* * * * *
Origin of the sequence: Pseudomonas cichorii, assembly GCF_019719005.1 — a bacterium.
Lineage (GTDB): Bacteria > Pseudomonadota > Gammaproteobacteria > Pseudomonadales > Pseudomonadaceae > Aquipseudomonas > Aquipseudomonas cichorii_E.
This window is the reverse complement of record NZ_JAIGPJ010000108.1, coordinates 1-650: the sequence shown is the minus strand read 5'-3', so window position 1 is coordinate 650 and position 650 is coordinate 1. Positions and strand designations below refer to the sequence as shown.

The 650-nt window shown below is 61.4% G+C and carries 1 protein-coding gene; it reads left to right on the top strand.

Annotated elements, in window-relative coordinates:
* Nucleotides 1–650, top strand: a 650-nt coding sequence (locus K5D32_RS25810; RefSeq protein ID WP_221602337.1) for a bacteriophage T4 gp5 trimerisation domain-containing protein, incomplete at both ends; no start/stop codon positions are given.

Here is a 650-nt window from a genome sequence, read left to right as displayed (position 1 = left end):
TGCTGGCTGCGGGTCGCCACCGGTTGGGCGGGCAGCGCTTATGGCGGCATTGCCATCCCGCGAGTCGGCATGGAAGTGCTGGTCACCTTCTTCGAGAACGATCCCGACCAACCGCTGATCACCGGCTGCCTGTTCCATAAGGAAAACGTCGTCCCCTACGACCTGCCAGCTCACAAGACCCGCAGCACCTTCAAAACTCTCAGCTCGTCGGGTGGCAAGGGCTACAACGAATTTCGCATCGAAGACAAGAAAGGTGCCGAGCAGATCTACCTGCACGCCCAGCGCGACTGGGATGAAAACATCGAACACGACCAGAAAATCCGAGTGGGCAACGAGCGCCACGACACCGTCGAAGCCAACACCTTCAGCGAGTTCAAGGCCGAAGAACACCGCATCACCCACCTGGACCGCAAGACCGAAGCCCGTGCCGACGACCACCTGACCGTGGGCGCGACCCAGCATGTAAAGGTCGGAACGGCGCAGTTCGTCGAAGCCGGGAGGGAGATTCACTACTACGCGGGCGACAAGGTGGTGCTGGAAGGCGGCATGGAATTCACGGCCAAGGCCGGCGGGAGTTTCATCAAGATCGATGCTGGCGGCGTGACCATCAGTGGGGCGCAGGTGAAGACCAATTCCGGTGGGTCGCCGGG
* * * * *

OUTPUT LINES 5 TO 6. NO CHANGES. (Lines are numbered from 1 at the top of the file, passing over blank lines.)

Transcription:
Annotated elements, in window-relative coordinates:
* Nucleotides 1–650, top strand: a 650-nt coding sequence (locus K5D32_RS25810; RefSeq protein ID WP_221602337.1) for a bacteriophage T4 gp5 trimerisation domain-containing protein, incomplete at both ends; no start/stop codon positions are given.